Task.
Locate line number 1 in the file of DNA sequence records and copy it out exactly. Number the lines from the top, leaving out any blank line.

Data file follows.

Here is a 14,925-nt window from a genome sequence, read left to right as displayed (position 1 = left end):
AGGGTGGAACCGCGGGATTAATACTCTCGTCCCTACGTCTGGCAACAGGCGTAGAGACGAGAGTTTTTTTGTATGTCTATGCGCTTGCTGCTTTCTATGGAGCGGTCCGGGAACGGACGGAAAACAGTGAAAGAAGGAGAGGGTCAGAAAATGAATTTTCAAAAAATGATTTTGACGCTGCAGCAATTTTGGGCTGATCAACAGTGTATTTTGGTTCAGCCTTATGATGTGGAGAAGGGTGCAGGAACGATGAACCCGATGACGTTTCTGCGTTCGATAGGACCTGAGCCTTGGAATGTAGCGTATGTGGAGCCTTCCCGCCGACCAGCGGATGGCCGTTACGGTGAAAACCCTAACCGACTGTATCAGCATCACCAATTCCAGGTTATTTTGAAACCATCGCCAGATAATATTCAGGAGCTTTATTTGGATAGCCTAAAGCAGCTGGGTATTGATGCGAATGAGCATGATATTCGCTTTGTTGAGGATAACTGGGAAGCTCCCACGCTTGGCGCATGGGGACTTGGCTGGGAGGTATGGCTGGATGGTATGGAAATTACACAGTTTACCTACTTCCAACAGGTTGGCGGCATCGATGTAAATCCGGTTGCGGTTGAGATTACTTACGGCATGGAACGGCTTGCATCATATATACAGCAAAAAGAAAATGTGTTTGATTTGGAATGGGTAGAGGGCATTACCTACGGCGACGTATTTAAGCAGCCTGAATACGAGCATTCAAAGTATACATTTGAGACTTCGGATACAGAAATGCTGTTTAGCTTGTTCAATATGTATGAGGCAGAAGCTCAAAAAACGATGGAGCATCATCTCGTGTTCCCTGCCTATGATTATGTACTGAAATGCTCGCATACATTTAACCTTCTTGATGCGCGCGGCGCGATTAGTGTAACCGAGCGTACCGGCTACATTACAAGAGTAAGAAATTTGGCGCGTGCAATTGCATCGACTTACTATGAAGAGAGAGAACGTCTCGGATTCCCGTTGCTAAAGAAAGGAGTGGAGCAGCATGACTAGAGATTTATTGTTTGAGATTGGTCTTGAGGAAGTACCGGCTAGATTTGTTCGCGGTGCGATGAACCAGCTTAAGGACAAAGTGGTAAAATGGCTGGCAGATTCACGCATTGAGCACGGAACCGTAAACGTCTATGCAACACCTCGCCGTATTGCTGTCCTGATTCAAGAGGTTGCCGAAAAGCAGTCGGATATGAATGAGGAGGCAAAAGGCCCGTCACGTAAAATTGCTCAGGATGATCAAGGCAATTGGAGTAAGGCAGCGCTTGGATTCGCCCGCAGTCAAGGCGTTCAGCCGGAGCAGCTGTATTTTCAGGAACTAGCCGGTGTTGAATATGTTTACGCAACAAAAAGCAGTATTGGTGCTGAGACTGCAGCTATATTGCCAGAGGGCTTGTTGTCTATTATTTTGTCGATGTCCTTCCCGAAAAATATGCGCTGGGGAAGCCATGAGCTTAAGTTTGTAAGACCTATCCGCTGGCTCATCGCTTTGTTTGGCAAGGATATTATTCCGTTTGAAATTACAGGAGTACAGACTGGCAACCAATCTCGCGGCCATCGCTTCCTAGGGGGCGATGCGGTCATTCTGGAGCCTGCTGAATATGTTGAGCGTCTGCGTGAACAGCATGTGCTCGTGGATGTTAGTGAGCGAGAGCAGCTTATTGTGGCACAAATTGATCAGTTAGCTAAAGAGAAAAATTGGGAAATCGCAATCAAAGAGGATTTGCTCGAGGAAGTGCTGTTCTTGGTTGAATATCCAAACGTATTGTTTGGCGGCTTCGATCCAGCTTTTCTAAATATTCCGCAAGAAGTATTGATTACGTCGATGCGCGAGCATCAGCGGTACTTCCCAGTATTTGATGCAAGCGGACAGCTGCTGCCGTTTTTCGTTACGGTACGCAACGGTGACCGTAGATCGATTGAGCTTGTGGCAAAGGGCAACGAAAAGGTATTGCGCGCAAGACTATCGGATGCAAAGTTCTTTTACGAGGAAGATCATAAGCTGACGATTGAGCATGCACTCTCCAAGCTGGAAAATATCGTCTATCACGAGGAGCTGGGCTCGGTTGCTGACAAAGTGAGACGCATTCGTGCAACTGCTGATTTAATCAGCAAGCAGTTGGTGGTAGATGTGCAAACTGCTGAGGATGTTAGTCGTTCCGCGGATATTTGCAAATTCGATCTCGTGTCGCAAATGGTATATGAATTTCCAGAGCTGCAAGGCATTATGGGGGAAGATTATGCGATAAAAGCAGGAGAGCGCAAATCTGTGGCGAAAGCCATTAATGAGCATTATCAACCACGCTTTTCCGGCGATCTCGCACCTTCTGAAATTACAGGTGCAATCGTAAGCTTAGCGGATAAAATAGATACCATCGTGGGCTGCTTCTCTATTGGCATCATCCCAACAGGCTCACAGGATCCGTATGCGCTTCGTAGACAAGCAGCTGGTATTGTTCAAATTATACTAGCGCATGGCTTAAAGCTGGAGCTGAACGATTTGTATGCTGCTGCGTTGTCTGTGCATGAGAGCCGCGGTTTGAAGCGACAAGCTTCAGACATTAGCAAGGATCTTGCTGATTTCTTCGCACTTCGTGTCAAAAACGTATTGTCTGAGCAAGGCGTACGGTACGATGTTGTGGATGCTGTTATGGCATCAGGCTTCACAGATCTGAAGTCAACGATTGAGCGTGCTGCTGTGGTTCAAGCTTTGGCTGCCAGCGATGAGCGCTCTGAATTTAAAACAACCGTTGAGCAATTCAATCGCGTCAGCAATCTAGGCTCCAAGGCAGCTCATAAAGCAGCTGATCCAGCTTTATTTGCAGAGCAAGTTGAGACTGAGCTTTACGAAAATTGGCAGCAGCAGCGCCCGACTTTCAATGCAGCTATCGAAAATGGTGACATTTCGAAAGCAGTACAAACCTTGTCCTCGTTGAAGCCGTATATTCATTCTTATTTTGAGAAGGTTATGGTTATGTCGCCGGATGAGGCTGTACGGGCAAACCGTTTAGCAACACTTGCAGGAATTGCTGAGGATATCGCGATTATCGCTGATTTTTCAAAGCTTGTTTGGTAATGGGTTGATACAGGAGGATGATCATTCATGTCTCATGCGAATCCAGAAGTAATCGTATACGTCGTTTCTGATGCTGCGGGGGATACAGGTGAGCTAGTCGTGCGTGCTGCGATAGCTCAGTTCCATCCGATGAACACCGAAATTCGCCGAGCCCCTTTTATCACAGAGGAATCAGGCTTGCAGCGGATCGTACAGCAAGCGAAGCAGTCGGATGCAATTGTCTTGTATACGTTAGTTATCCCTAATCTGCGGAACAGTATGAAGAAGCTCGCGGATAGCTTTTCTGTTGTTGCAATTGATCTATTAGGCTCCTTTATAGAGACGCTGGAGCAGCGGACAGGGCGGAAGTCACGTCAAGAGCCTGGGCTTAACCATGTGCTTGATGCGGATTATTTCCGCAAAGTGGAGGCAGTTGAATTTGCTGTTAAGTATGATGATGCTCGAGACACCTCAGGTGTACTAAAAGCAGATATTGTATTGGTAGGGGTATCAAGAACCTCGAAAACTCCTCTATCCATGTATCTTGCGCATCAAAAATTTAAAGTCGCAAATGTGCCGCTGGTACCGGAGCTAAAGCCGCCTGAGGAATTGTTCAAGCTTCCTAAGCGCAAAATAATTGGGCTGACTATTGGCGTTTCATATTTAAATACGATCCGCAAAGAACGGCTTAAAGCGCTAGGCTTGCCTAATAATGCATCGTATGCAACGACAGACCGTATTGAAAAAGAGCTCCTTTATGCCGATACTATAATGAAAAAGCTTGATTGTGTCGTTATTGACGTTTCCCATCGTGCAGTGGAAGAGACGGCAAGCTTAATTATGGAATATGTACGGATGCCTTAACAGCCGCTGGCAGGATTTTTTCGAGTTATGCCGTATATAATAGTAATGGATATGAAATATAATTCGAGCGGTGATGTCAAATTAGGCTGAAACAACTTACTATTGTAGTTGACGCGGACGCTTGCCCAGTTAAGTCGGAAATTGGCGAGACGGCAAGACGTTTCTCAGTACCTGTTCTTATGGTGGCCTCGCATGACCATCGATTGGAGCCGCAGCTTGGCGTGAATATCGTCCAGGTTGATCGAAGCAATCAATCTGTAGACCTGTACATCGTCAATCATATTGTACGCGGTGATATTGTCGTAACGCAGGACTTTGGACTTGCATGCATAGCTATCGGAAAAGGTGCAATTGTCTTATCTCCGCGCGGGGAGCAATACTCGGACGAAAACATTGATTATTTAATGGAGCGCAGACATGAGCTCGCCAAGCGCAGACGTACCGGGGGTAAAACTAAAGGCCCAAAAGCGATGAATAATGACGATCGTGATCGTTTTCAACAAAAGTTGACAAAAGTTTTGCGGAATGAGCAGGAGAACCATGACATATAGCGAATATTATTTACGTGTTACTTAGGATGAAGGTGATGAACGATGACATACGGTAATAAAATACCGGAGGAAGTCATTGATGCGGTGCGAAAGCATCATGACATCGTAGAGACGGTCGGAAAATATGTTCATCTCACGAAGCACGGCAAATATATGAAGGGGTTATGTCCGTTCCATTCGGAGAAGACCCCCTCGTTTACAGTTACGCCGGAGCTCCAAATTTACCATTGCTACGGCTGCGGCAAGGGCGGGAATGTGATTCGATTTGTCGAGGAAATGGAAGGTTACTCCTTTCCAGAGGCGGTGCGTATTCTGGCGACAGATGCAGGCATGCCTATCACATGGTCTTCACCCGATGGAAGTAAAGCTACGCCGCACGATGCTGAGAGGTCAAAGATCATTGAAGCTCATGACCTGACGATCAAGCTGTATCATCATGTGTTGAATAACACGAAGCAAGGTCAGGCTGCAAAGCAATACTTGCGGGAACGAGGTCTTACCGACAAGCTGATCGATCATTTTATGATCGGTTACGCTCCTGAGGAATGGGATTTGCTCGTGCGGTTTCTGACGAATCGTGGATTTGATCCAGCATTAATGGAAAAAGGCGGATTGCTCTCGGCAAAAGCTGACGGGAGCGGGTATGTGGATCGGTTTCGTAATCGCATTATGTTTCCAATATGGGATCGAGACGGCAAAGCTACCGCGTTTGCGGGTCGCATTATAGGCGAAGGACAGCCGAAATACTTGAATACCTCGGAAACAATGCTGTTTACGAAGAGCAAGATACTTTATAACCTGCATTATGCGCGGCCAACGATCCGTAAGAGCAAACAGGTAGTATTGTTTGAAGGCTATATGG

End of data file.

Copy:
Here is a 14,925-nt window from a genome sequence, read left to right as displayed (position 1 = left end):